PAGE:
They used to think of green spaces, water, air and civic infrastructure. Our cities don't make sense anymore.
I know we have come a long way
We're changing day-to-day
But tell me: where do the children play?
-- Cat Stevens
That old number by folk singer Cat Stevens turned Yusuf Islam comes to mind this week as Delhi and Mumbai battle different kinds of environmental and administrative issues. Suddenly, Delhi-ites have woken up to the reality that at least 14,000 trees were to be felled in the heart of the capital city to make way for housing complexes for government officials, and, hold your breath, parking for 70,000 cars!
In Delhi, the tree fiasco is another occasion for the Aam Aadmi Party government and its favourite target, Lieutenant Governor Anil Baijal, to play a tu-tu, mai-mai game of exchanging blame even as the AAP (mercifully) joins a loud chorus of citizens trying to bring attention to the felling of trees amid one of the worst heat waves in recent memory.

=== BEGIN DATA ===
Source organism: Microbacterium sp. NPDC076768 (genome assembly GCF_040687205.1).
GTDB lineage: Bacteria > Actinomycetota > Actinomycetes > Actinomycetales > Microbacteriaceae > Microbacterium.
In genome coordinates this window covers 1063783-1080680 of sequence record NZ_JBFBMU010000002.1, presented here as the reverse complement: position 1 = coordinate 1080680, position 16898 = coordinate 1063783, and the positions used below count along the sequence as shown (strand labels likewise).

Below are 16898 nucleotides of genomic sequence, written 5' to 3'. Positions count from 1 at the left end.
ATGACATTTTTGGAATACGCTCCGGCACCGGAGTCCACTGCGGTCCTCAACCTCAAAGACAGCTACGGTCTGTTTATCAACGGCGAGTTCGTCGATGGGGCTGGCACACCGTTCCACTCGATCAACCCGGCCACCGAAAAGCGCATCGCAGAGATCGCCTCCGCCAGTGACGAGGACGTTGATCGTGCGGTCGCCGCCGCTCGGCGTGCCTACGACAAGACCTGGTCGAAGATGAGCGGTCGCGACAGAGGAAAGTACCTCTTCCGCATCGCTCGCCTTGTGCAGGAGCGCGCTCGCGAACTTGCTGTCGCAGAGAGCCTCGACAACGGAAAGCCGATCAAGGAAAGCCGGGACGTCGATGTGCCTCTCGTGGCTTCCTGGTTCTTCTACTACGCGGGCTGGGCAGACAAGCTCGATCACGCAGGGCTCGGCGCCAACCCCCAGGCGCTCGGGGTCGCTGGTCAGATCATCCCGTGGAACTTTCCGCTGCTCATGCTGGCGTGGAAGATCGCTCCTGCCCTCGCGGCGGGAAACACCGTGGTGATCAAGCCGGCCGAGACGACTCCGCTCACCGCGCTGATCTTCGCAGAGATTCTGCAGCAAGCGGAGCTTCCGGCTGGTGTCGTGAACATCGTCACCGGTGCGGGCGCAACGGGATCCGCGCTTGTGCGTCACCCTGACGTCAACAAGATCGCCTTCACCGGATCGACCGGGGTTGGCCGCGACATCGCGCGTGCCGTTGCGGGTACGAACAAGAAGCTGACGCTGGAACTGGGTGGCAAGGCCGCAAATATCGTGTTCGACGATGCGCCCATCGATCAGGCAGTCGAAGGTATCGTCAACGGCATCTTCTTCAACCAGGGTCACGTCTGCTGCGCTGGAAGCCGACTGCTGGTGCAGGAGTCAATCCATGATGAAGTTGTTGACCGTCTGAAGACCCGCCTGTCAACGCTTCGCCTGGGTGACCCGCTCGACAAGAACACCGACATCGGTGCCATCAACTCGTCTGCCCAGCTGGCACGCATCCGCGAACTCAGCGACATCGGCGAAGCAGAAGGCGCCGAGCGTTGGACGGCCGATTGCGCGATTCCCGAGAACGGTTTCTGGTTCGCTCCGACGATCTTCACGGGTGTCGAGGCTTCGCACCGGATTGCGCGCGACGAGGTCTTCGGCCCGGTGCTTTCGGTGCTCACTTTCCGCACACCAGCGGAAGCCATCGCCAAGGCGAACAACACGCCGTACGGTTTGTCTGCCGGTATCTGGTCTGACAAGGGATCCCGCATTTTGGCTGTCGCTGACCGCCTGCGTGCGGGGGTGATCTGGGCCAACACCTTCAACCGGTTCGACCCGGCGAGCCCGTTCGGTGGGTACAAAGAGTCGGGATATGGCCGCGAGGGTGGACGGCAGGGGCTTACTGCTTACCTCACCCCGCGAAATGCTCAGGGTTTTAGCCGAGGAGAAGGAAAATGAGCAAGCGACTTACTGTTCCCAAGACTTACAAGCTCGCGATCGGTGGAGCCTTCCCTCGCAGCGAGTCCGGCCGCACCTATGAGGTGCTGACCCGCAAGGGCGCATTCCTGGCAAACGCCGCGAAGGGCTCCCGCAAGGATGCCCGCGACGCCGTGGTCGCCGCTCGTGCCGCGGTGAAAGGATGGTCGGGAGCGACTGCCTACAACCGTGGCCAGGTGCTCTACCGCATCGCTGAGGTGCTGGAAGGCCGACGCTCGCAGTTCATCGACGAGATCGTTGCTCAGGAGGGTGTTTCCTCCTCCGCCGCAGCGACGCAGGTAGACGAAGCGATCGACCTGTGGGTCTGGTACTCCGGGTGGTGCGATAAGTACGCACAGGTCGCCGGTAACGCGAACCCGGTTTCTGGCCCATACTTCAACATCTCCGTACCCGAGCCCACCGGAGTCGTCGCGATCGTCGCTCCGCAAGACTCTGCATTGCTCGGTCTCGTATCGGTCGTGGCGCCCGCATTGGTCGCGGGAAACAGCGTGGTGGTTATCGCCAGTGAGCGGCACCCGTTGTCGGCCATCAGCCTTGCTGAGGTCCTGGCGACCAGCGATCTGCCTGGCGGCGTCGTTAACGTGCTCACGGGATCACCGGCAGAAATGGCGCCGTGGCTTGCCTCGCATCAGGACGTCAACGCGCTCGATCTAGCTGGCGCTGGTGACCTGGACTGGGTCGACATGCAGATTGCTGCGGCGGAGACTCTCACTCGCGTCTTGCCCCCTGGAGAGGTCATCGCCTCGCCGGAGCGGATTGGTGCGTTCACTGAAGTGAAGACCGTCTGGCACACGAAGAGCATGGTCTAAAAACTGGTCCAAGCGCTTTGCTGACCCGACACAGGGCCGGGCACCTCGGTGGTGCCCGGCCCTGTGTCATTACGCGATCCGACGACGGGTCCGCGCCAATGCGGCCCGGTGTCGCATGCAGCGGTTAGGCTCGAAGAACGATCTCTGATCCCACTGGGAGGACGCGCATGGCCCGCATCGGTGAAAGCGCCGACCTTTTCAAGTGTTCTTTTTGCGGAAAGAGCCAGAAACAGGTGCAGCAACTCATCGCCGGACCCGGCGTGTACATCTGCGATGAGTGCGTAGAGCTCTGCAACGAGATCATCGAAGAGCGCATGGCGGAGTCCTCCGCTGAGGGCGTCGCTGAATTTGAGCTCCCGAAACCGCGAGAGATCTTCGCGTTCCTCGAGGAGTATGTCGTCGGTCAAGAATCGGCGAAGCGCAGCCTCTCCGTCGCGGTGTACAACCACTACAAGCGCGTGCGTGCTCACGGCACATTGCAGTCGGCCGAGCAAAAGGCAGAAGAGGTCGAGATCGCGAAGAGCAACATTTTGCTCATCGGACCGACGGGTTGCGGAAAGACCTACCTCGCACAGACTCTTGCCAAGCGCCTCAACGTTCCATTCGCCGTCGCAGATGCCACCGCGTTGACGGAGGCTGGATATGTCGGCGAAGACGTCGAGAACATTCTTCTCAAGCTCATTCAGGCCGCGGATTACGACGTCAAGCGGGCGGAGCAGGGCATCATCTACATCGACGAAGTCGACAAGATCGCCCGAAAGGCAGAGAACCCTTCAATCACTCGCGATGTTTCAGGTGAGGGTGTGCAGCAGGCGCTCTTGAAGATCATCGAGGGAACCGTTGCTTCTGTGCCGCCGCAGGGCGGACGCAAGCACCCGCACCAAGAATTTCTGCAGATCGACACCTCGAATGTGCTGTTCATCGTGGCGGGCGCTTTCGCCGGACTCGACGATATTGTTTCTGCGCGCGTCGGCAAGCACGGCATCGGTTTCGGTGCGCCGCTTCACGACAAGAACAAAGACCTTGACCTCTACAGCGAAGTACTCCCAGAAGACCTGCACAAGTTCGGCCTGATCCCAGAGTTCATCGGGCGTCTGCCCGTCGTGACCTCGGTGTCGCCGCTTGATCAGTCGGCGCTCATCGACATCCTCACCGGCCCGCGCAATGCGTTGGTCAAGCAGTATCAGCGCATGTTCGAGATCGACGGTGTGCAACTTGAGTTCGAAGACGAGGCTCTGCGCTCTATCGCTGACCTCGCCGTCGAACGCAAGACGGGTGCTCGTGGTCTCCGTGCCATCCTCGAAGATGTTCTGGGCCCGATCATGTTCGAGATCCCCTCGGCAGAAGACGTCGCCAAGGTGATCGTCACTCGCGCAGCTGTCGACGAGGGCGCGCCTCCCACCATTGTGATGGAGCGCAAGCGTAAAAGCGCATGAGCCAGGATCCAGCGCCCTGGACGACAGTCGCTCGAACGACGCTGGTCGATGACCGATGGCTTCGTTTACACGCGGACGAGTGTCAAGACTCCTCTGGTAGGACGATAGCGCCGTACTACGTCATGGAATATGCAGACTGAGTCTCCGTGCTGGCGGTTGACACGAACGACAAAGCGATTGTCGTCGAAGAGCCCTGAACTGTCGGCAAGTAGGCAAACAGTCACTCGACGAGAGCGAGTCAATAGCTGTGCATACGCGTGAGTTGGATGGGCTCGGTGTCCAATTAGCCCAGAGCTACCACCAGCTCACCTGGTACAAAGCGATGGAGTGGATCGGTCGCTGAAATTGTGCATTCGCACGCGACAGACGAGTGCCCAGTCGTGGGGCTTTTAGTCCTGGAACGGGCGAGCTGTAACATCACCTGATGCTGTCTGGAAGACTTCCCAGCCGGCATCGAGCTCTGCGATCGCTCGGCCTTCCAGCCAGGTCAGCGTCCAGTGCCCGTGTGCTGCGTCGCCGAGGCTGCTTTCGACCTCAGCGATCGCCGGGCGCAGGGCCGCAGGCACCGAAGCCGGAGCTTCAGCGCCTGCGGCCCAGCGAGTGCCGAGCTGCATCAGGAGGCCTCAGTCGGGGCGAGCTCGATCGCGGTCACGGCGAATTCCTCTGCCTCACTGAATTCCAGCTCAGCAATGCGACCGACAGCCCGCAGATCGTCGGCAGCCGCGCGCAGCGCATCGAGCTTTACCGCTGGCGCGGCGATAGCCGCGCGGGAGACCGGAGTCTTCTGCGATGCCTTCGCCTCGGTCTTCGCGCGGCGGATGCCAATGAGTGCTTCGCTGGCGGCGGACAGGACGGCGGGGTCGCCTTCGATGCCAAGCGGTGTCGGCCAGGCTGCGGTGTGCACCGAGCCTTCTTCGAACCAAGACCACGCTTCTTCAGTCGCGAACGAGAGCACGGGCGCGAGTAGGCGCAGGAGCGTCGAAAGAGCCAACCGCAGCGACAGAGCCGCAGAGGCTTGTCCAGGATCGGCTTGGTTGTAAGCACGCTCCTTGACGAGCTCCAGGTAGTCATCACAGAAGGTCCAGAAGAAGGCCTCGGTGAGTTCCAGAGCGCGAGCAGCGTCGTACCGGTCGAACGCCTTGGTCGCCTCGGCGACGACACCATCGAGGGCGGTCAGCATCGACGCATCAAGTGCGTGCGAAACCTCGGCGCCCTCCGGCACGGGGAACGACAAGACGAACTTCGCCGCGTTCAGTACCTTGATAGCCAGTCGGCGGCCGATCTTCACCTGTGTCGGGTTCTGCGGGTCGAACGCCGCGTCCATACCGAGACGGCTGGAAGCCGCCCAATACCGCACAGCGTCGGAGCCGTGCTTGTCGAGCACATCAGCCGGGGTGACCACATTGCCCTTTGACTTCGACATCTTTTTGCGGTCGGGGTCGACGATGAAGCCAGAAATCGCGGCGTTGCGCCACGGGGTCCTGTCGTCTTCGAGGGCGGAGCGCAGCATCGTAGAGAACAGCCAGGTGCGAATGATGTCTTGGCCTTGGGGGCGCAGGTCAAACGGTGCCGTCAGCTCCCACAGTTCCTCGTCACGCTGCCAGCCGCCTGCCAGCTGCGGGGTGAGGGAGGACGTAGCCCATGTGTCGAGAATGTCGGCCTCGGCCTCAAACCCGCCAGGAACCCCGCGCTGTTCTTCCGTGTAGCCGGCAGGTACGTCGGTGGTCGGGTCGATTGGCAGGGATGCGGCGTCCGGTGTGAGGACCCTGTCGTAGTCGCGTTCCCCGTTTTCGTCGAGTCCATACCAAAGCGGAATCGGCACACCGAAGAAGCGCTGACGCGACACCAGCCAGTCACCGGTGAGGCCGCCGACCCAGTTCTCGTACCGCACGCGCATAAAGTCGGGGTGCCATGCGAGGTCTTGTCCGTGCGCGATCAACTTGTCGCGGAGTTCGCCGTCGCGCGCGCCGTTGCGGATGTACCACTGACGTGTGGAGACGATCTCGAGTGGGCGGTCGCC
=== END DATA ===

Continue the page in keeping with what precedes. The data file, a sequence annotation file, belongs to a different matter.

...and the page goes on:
The Comptroller and Auditor General notes that Delhi's Tree Authority, responsible for preservation and census of trees, met just once between 2014 and 2017, while it is supposed to meet at least once in three months.
Overall, it seems to me that both the Delhi tree crisis and the Mumbai rains reflect a case of misplaced priorities in governance. We have had 27 years of liberalised economic growth and there seems to be an obsession with Western-style urban growth and Chinese-style infrastructure expansion without understanding that neither our demographics nor our administration are right for that. Most of all, we also need to ask as a monsoon-dependent, water-scarce economy as to how we are going to manage it all.
It seems that in order to serve the netas of Dilli and the barons of Mumbai, millions of people have to choke our cities. The time has come to consider the idea that economic growth is not everything and an urban crisis, lack of green spaces, water shortages, air pollution and civic infrastructure have to be considered upfront. They used to think of these things before what I call the Growth Monster was unleashed upon India.